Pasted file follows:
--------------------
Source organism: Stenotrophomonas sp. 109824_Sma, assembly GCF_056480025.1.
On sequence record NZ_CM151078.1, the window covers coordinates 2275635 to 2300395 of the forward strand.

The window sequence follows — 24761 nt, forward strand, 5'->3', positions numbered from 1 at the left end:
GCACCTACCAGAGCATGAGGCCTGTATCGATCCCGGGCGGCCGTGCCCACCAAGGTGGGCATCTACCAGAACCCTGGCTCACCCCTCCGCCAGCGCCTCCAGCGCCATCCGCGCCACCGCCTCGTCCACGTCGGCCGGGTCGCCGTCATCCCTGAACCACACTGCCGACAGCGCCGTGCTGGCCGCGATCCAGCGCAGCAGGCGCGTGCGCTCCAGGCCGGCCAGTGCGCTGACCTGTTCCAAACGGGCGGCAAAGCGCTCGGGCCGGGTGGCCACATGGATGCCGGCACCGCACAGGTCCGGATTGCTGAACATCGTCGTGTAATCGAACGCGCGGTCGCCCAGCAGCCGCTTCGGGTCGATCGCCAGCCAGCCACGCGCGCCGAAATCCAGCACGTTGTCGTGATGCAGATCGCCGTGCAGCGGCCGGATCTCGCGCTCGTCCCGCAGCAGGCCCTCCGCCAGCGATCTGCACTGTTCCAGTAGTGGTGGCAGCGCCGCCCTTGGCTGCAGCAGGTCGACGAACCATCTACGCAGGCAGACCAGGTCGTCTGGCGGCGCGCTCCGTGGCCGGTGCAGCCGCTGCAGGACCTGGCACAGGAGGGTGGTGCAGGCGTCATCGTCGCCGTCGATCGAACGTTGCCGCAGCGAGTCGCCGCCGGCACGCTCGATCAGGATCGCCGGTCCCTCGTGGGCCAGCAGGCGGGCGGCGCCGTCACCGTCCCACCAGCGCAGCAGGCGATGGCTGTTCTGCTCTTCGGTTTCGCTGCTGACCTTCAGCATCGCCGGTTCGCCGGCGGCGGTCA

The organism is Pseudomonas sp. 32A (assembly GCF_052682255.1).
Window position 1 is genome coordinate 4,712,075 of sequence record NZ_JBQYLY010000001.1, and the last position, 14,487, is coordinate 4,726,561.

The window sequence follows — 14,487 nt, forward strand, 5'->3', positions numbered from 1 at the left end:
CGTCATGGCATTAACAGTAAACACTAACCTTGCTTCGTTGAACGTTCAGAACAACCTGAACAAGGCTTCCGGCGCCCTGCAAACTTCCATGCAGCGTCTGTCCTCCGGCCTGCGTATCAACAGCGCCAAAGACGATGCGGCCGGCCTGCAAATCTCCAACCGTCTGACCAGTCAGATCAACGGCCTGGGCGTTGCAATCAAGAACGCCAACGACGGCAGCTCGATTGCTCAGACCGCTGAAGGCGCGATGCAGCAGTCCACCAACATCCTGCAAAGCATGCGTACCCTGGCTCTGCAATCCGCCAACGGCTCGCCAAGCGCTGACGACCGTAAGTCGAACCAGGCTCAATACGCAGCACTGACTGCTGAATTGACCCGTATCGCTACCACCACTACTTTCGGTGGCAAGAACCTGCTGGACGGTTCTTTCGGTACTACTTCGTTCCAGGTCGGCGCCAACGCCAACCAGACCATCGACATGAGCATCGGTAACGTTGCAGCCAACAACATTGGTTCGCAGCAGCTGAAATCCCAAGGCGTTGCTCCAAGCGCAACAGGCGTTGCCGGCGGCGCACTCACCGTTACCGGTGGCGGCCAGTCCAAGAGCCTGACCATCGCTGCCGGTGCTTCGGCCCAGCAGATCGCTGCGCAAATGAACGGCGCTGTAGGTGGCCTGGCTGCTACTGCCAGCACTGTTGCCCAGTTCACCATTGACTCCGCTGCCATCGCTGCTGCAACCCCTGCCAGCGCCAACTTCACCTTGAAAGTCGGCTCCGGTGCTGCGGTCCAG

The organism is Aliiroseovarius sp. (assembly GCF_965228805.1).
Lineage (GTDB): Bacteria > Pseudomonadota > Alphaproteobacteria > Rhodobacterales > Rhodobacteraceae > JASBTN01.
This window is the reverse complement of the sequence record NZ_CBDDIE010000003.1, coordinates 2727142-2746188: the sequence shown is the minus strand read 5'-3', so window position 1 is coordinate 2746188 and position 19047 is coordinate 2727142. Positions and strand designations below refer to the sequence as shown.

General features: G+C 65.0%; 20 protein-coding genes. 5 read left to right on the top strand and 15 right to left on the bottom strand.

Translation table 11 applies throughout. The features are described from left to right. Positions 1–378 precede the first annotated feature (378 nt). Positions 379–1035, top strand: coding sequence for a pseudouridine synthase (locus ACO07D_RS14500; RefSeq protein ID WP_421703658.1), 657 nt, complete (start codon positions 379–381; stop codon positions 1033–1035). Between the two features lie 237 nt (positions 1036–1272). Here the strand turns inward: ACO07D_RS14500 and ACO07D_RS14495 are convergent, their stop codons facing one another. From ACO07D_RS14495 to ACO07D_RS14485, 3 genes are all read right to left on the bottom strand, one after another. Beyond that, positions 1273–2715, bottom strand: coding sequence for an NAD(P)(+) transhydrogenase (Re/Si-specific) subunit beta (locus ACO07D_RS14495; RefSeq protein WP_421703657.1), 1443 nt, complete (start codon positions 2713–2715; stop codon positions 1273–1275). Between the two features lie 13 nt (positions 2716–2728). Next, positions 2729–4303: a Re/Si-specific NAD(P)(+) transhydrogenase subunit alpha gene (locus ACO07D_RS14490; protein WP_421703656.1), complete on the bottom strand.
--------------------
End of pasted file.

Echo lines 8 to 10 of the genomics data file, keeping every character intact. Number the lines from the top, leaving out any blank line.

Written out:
CGTCATGGCATTAACAGTAAACACTAACCTTGCTTCGTTGAACGTTCAGAACAACCTGAACAAGGCTTCCGGCGCCCTGCAAACTTCCATGCAGCGTCTGTCCTCCGGCCTGCGTATCAACAGCGCCAAAGACGATGCGGCCGGCCTGCAAATCTCCAACCGTCTGACCAGTCAGATCAACGGCCTGGGCGTTGCAATCAAGAACGCCAACGACGGCAGCTCGATTGCTCAGACCGCTGAAGGCGCGATGCAGCAGTCCACCAACATCCTGCAAAGCATGCGTACCCTGGCTCTGCAATCCGCCAACGGCTCGCCAAGCGCTGACGACCGTAAGTCGAACCAGGCTCAATACGCAGCACTGACTGCTGAATTGACCCGTATCGCTACCACCACTACTTTCGGTGGCAAGAACCTGCTGGACGGTTCTTTCGGTACTACTTCGTTCCAGGTCGGCGCCAACGCCAACCAGACCATCGACATGAGCATCGGTAACGTTGCAGCCAACAACATTGGTTCGCAGCAGCTGAAATCCCAAGGCGTTGCTCCAAGCGCAACAGGCGTTGCCGGCGGCGCACTCACCGTTACCGGTGGCGGCCAGTCCAAGAGCCTGACCATCGCTGCCGGTGCTTCGGCCCAGCAGATCGCTGCGCAAATGAACGGCGCTGTAGGTGGCCTGGCTGCTACTGCCAGCACTGTTGCCCAGTTCACCATTGACTCCGCTGCCATCGCTGCTGCAACCCCTGCCAGCGCCAACTTCACCTTGAAAGTCGGCTCCGGTGCTGCGGTCCAG

The organism is Aliiroseovarius sp. (assembly GCF_965228805.1).
Lineage (GTDB): Bacteria > Pseudomonadota > Alphaproteobacteria > Rhodobacterales > Rhodobacteraceae > JASBTN01.